A date with myself at the local library

creative simplicity

If you’ve read The Artist’s Way, you know that Julia Cameron considers regular “artist dates” to be one of the two pillars of the creative life (the other is “morning pages”). Whether you consider yourself an artist, or simply wish to live a more creative life, I’d definitely recommend this book for getting unstuck, getting inspired, or getting started. You can find out more about morning pages and artist dates by reading the book, but for the purposes of this post, an “artist date” is simply a little adventure you take on your own—something playful and restorative and separate from work.

One of my favorite artist dates is a trip to the local public library. This, for me, is quite different than a trip to a university library. As a college and graduate student (and as a student library employee), I spent plenty of time working in libraries. Many university libraries are perfectly lovely and contain their own sort of magic and possibility, with their stacks and stacks of scholarly tomes.

But when I really need a little creative restoration, I find it at the local library. Small public libraries do not have everything—every book ever written, every article ever published, all of the newest best-sellers—but sometimes “everything” is a little too overwhelming for an artist date. Instead, when I make a trip to the library, I’m really only looking for two things: a seat by the window and a book I don’t already have at home.

I tend to gravitate toward the nonfiction section, or more specifically, the how-to books and instruction manuals. These books usually don’t try to tell you how to think, but rather, how to do. As a hardcore overthinker, I find the whole doing perspective so refreshing.

Last weekend, I discovered the wedding books section, which was delightfully sandwiched between books on dying and anthologies of fairy tales. I even found a couple of gems like Weddings for Complicated Families and Wedding Planning for Dummies. Then I wandered through the shelves and shelves of biographies and thumbed my way through a few travel guides before snagging a corner window seat.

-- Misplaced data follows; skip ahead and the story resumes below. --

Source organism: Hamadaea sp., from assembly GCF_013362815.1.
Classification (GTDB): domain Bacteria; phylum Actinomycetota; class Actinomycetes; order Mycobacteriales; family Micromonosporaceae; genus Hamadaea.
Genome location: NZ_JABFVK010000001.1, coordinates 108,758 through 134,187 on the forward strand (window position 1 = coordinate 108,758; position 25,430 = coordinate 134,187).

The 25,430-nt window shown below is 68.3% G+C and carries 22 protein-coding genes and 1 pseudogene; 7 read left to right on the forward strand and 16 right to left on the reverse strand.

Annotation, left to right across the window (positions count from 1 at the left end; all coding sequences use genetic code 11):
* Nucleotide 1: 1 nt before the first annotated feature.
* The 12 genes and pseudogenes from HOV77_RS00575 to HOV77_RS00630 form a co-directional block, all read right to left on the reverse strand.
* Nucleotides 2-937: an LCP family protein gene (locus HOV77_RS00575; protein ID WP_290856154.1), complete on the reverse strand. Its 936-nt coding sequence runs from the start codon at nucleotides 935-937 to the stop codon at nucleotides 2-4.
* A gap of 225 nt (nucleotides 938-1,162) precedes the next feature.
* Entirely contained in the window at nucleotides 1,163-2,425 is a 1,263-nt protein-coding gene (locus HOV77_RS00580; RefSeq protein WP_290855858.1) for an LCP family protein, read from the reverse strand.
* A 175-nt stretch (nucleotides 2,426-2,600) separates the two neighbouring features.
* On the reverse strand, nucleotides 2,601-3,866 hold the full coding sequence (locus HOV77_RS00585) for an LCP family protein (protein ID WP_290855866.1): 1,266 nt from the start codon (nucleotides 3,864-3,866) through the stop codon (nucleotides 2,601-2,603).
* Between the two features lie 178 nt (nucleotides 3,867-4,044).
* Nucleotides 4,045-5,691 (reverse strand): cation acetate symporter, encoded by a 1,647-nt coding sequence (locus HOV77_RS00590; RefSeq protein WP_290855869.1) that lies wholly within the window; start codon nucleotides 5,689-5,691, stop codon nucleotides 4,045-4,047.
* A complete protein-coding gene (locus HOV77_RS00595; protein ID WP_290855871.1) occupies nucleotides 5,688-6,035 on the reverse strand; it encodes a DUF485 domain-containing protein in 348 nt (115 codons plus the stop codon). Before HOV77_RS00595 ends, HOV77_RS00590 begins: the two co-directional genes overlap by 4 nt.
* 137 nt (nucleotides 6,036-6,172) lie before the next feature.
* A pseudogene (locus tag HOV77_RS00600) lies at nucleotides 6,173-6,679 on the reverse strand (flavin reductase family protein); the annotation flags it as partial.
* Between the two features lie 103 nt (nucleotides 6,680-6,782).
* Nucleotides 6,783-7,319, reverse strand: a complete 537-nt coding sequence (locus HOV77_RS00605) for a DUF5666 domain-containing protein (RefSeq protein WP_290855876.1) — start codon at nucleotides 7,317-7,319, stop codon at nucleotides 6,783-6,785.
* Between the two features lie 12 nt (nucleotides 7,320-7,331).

You can learn a lot about a community through its library, especially if it’s a small one. You can notice which books made the cut for their limited holdings, which books have been donated, and which books have a waitlist twenty people long.

I love finding the particular, and I love finding the universal among those shelves. By skimming along the titles, it’s easy to discover that many of the questions that seem so personal have been asked before, and someone, somewhere has tried to answer them. How do I find my purpose in life? Which dog breed is right for me? How is my religion similar or different from others? How can I live a healthier life? Or, a favorite from last weekend, How do I move to Canada?

Everyday questions jostle for space right next to whole-life questions on those library shelves. I think I’m more interested in the questions than in the answers when I meet myself for a library artist date, which is probably why I end up with stacks of library books that I rarely finish before their due dates. They seem to have more magic in their natural habitat, offering delight simply by their juxtapositions on the shelves.